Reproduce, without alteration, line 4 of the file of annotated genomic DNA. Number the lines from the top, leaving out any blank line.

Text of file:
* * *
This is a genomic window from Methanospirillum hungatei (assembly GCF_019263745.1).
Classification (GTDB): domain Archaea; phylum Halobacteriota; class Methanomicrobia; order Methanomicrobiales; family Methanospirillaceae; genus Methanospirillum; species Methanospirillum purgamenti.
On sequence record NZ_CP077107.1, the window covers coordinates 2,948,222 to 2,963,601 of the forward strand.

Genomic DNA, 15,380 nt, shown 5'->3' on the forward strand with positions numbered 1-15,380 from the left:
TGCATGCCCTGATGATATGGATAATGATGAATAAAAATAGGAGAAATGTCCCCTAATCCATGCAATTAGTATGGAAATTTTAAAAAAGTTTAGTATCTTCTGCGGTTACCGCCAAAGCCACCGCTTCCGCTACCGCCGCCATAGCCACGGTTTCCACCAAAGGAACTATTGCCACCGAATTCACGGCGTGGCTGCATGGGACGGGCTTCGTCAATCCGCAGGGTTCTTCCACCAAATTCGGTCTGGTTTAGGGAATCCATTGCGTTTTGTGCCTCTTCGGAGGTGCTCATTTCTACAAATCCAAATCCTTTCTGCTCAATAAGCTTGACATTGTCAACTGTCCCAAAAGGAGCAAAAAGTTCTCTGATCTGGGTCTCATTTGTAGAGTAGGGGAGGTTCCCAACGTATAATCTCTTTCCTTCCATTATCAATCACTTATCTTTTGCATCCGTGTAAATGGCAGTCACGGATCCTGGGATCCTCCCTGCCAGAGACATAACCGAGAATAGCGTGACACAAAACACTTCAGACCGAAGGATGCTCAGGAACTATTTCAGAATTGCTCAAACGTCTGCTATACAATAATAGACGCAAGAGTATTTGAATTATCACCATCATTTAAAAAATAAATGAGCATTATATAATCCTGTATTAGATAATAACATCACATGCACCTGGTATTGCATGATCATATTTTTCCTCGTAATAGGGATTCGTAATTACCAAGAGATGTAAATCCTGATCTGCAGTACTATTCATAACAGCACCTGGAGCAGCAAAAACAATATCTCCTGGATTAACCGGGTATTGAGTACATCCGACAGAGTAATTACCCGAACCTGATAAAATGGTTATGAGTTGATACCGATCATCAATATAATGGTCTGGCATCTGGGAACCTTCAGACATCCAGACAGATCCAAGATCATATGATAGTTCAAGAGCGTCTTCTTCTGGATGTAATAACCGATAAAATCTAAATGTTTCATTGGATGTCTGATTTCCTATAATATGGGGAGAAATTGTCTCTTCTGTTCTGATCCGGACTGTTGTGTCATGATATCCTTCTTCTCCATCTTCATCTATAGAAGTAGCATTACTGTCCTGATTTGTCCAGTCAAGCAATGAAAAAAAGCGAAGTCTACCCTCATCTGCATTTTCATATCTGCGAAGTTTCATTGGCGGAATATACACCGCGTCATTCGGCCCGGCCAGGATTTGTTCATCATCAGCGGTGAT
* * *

Genomic DNA, 15,380 nt, shown 5'->3' on the forward strand with positions numbered 1-15,380 from the left: